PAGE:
Expert Advice On Ending Procrastination

PLudwig1 copy.jpeg

Have you ever wondered how to stop procrastinating? So has every person who has bought Petr Ludwig’s bestselling book, The End of Procrastination. I went one on one with Petr and asked him for his best advice:

Adam: Thanks again for taking the time to share your advice. First things first, I am sure readers would love to learn more about you. What about you would surprise people? 

Petr: Two times in my life, I had what is called a near-death experience. Both situations were extreme, subsequently shaping my personal values and influencing my life profoundly. The first event was a medical emergency when I was 18. While playing basketball, a kind of brain paralysis affected half of my body and I became paralyzed. At that moment, I thought this was the end. Facing death was life-changing. Happily, a few days later, everything went back to normal without any side effects. But my life was different since then. I'm focusing only on what is essential and meaningful. Because the value of time is the most valuable resource, we all have. 

The second event was a few years ago when I was flying from Amsterdam to Prague, and the right engine caught on fire. It was noisy, scary and there was a blaze; we had to make an emergency landing. The feeling I experienced was very similar to the first near-death experience that I had. Facing death once again reassured me that life is the greatest gift, and we should invest our time in what is important – live according to our values, do something with purpose, help others and society, and live life to the fullest – this is the exact opposite of procrastination.

Adam: So how do you stop postponing and live a fulfilled life? What are your best tips and tools that anyone can apply to end procrastination?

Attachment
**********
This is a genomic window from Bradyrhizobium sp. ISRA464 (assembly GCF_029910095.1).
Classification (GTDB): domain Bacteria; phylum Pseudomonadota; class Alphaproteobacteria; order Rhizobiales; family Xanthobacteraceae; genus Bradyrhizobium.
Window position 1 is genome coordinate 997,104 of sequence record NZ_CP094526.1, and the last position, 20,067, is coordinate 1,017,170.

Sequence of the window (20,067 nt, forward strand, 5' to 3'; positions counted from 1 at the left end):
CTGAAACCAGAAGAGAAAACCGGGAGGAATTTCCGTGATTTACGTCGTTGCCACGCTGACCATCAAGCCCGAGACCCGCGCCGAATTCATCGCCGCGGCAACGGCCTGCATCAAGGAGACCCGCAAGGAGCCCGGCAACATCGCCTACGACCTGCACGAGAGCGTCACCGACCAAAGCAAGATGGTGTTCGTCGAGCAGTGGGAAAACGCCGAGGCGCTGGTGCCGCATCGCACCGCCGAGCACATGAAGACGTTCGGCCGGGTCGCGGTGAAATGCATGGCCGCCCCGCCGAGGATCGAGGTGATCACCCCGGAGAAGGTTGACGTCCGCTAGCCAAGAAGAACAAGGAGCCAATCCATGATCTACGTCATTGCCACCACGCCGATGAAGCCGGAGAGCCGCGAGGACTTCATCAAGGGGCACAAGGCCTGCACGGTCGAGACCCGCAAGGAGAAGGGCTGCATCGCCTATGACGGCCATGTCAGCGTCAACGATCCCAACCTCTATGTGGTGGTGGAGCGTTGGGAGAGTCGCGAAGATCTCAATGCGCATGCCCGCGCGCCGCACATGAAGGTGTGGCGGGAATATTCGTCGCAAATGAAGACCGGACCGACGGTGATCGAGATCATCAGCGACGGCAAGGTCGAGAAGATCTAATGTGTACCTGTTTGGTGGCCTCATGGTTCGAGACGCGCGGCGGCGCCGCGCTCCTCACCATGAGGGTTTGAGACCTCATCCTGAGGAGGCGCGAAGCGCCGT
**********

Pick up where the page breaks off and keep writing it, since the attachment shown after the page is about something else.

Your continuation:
Petr: Basically, there are two leading causes of procrastination. The first is motivation. If we don't see the purpose in what we do, then we don't have what is called intrinsic motivation. And we often replace intrinsic motivation with extrinsic one. But the problem is that there is a large amount of meta-analysis that shows this can easily backfire. If you push someone to do something, it has only a short-term effect and can make one’s motivation even worse in the future. Extrinsic motivation often undermines the intrinsic one. What’s the simple solution? Use your strengths and ask yourself how you can help others.

The second main problem is willpower. We are often overwhelmed by negative emotions; we don't know where to start, or experience decision paralysis – we have too many options in front of us, and in the end we are unable to choose at all. And the simple solution for this? Start with small steps and make them a routine. Science calls this micro-habits. Remember that less is more, but it is important to be persistent.

Adam: More broadly, what are your three best tips applicable to entrepreneurs, executives, and civic leaders?